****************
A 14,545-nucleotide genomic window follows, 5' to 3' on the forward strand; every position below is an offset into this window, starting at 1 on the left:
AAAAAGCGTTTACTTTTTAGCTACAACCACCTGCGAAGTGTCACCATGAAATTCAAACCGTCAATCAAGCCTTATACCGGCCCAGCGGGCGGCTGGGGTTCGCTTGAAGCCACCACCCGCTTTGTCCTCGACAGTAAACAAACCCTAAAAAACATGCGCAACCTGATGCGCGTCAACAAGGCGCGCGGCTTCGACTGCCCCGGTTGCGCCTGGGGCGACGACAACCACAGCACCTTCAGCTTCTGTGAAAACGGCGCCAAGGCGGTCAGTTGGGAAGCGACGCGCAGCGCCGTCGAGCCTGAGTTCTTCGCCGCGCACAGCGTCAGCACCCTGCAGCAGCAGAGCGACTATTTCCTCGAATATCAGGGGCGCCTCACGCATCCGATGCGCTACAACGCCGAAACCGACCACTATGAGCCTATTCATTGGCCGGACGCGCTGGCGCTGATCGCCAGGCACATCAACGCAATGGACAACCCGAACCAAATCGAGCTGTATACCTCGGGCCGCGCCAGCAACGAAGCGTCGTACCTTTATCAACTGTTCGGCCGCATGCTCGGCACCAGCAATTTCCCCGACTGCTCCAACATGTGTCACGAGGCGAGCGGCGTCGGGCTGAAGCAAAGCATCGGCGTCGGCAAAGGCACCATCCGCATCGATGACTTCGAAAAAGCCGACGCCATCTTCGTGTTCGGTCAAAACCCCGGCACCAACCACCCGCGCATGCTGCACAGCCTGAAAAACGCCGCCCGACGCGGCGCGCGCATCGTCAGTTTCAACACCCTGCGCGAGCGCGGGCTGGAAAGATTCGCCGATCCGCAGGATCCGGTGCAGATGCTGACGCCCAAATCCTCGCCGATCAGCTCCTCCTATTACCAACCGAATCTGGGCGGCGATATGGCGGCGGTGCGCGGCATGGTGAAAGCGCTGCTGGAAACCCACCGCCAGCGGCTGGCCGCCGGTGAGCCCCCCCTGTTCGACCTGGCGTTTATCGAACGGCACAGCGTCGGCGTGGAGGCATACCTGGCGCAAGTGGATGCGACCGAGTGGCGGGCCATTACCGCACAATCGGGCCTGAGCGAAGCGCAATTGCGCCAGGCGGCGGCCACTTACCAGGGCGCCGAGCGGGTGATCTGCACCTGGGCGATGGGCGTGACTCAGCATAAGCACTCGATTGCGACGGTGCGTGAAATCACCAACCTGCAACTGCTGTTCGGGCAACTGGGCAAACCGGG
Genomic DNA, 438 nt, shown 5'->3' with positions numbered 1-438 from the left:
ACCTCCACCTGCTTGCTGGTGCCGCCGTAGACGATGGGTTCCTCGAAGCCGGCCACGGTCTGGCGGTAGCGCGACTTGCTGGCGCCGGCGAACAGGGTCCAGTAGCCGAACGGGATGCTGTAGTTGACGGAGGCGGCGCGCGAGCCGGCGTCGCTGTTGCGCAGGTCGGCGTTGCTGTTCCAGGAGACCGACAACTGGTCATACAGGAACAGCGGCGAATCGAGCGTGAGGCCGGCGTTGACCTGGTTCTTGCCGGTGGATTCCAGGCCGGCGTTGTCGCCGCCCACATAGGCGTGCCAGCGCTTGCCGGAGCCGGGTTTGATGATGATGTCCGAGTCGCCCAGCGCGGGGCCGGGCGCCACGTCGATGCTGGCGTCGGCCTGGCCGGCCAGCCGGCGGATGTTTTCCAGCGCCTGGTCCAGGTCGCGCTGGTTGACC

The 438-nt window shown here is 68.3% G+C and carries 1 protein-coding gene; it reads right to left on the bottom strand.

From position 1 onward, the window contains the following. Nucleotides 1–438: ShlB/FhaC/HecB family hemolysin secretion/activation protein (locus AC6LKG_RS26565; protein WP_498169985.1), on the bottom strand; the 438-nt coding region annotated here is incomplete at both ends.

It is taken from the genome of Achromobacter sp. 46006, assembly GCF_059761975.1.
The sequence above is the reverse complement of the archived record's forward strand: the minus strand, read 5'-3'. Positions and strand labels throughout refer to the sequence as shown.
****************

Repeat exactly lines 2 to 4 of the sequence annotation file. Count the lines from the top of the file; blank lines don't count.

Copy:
AAAAAGCGTTTACTTTTTAGCTACAACCACCTGCGAAGTGTCACCATGAAATTCAAACCGTCAATCAAGCCTTATACCGGCCCAGCGGGCGGCTGGGGTTCGCTTGAAGCCACCACCCGCTTTGTCCTCGACAGTAAACAAACCCTAAAAAACATGCGCAACCTGATGCGCGTCAACAAGGCGCGCGGCTTCGACTGCCCCGGTTGCGCCTGGGGCGACGACAACCACAGCACCTTCAGCTTCTGTGAAAACGGCGCCAAGGCGGTCAGTTGGGAAGCGACGCGCAGCGCCGTCGAGCCTGAGTTCTTCGCCGCGCACAGCGTCAGCACCCTGCAGCAGCAGAGCGACTATTTCCTCGAATATCAGGGGCGCCTCACGCATCCGATGCGCTACAACGCCGAAACCGACCACTATGAGCCTATTCATTGGCCGGACGCGCTGGCGCTGATCGCCAGGCACATCAACGCAATGGACAACCCGAACCAAATCGAGCTGTATACCTCGGGCCGCGCCAGCAACGAAGCGTCGTACCTTTATCAACTGTTCGGCCGCATGCTCGGCACCAGCAATTTCCCCGACTGCTCCAACATGTGTCACGAGGCGAGCGGCGTCGGGCTGAAGCAAAGCATCGGCGTCGGCAAAGGCACCATCCGCATCGATGACTTCGAAAAAGCCGACGCCATCTTCGTGTTCGGTCAAAACCCCGGCACCAACCACCCGCGCATGCTGCACAGCCTGAAAAACGCCGCCCGACGCGGCGCGCGCATCGTCAGTTTCAACACCCTGCGCGAGCGCGGGCTGGAAAGATTCGCCGATCCGCAGGATCCGGTGCAGATGCTGACGCCCAAATCCTCGCCGATCAGCTCCTCCTATTACCAACCGAATCTGGGCGGCGATATGGCGGCGGTGCGCGGCATGGTGAAAGCGCTGCTGGAAACCCACCGCCAGCGGCTGGCCGCCGGTGAGCCCCCCCTGTTCGACCTGGCGTTTATCGAACGGCACAGCGTCGGCGTGGAGGCATACCTGGCGCAAGTGGATGCGACCGAGTGGCGGGCCATTACCGCACAATCGGGCCTGAGCGAAGCGCAATTGCGCCAGGCGGCGGCCACTTACCAGGGCGCCGAGCGGGTGATCTGCACCTGGGCGATGGGCGTGACTCAGCATAAGCACTCGATTGCGACGGTGCGTGAAATCACCAACCTGCAACTGCTGTTCGGGCAACTGGGCAAACCGGG
Genomic DNA, 438 nt, shown 5'->3' with positions numbered 1-438 from the left:
ACCTCCACCTGCTTGCTGGTGCCGCCGTAGACGATGGGTTCCTCGAAGCCGGCCACGGTCTGGCGGTAGCGCGACTTGCTGGCGCCGGCGAACAGGGTCCAGTAGCCGAACGGGATGCTGTAGTTGACGGAGGCGGCGCGCGAGCCGGCGTCGCTGTTGCGCAGGTCGGCGTTGCTGTTCCAGGAGACCGACAACTGGTCATACAGGAACAGCGGCGAATCGAGCGTGAGGCCGGCGTTGACCTGGTTCTTGCCGGTGGATTCCAGGCCGGCGTTGTCGCCGCCCACATAGGCGTGCCAGCGCTTGCCGGAGCCGGGTTTGATGATGATGTCCGAGTCGCCCAGCGCGGGGCCGGGCGCCACGTCGATGCTGGCGTCGGCCTGGCCGGCCAGCCGGCGGATGTTTTCCAGCGCCTGGTCCAGGTCGCGCTGGTTGACC